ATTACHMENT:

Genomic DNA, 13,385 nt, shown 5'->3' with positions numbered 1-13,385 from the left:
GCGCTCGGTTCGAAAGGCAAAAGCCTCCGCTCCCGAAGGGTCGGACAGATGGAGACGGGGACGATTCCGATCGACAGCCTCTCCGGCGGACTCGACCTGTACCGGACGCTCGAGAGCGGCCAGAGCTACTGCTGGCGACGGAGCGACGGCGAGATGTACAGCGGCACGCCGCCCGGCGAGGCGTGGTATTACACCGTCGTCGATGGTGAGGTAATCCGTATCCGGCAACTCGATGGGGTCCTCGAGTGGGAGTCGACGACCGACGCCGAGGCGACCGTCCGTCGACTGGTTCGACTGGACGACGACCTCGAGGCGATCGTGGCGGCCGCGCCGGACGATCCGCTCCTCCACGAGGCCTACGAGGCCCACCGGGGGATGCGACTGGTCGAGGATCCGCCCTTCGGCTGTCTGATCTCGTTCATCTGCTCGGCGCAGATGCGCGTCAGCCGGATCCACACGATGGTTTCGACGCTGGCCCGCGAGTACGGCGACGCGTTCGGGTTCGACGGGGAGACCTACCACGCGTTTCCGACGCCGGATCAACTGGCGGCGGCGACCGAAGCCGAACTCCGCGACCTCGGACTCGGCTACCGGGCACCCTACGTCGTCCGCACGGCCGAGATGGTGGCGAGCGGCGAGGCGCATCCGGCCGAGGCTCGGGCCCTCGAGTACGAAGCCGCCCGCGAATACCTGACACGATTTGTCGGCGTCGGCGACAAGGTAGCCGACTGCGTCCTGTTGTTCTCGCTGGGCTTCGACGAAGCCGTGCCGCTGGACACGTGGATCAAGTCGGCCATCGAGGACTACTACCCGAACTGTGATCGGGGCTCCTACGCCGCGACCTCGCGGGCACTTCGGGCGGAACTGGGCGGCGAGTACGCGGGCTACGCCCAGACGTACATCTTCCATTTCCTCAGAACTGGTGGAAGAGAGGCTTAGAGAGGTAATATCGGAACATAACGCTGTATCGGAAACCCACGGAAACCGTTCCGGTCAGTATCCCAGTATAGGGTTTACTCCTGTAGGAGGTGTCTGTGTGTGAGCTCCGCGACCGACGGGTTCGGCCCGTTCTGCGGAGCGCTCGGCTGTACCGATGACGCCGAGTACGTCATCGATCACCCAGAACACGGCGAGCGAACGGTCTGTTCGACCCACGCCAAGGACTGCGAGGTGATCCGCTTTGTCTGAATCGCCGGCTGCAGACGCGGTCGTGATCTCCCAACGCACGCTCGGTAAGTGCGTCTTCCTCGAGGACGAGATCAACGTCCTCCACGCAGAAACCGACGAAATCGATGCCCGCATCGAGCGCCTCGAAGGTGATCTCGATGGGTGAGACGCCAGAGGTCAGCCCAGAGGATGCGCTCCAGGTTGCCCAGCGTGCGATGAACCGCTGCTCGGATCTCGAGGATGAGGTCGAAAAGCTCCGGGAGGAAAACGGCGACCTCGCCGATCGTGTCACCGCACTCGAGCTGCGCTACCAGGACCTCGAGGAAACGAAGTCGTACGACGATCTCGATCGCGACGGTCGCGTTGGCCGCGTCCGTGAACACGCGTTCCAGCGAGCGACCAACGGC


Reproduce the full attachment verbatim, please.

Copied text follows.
Genomic DNA, 13,385 nt, shown 5'->3' with positions numbered 1-13,385 from the left:
GCGCTCGGTTCGAAAGGCAAAAGCCTCCGCTCCCGAAGGGTCGGACAGATGGAGACGGGGACGATTCCGATCGACAGCCTCTCCGGCGGACTCGACCTGTACCGGACGCTCGAGAGCGGCCAGAGCTACTGCTGGCGACGGAGCGACGGCGAGATGTACAGCGGCACGCCGCCCGGCGAGGCGTGGTATTACACCGTCGTCGATGGTGAGGTAATCCGTATCCGGCAACTCGATGGGGTCCTCGAGTGGGAGTCGACGACCGACGCCGAGGCGACCGTCCGTCGACTGGTTCGACTGGACGACGACCTCGAGGCGATCGTGGCGGCCGCGCCGGACGATCCGCTCCTCCACGAGGCCTACGAGGCCCACCGGGGGATGCGACTGGTCGAGGATCCGCCCTTCGGCTGTCTGATCTCGTTCATCTGCTCGGCGCAGATGCGCGTCAGCCGGATCCACACGATGGTTTCGACGCTGGCCCGCGAGTACGGCGACGCGTTCGGGTTCGACGGGGAGACCTACCACGCGTTTCCGACGCCGGATCAACTGGCGGCGGCGACCGAAGCCGAACTCCGCGACCTCGGACTCGGCTACCGGGCACCCTACGTCGTCCGCACGGCCGAGATGGTGGCGAGCGGCGAGGCGCATCCGGCCGAGGCTCGGGCCCTCGAGTACGAAGCCGCCCGCGAATACCTGACACGATTTGTCGGCGTCGGCGACAAGGTAGCCGACTGCGTCCTGTTGTTCTCGCTGGGCTTCGACGAAGCCGTGCCGCTGGACACGTGGATCAAGTCGGCCATCGAGGACTACTACCCGAACTGTGATCGGGGCTCCTACGCCGCGACCTCGCGGGCACTTCGGGCGGAACTGGGCGGCGAGTACGCGGGCTACGCCCAGACGTACATCTTCCATTTCCTCAGAACTGGTGGAAGAGAGGCTTAGAGAGGTAATATCGGAACATAACGCTGTATCGGAAACCCACGGAAACCGTTCCGGTCAGTATCCCAGTATAGGGTTTACTCCTGTAGGAGGTGTCTGTGTGTGAGCTCCGCGACCGACGGGTTCGGCCCGTTCTGCGGAGCGCTCGGCTGTACCGATGACGCCGAGTACGTCATCGATCACCCAGAACACGGCGAGCGAACGGTCTGTTCGACCCACGCCAAGGACTGCGAGGTGATCCGCTTTGTCTGAATCGCCGGCTGCAGACGCGGTCGTGATCTCCCAACGCACGCTCGGTAAGTGCGTCTTCCTCGAGGACGAGATCAACGTCCTCCACGCAGAAACCGACGAAATCGATGCCCGCATCGAGCGCCTCGAAGGTGATCTCGATGGGTGAGACGCCAGAGGTCAGCCCAGAGGATGCGCTCCAGGTTGCCCAGCGTGCGATGAACCGCTGCTCGGATCTCGAGGATGAGGTCGAAAAGCTCCGGGAGGAAAACGGCGACCTCGCCGATCGTGTCACCGCACTCGAGCTGCGCTACCAGGACCTCGAGGAAACGAAGTCGTACGACGATCTCGATCGCGACGGTCGCGTTGGCCGCGTCCGTGAACACGCGTTCCAGCGAGCGACCAACGGC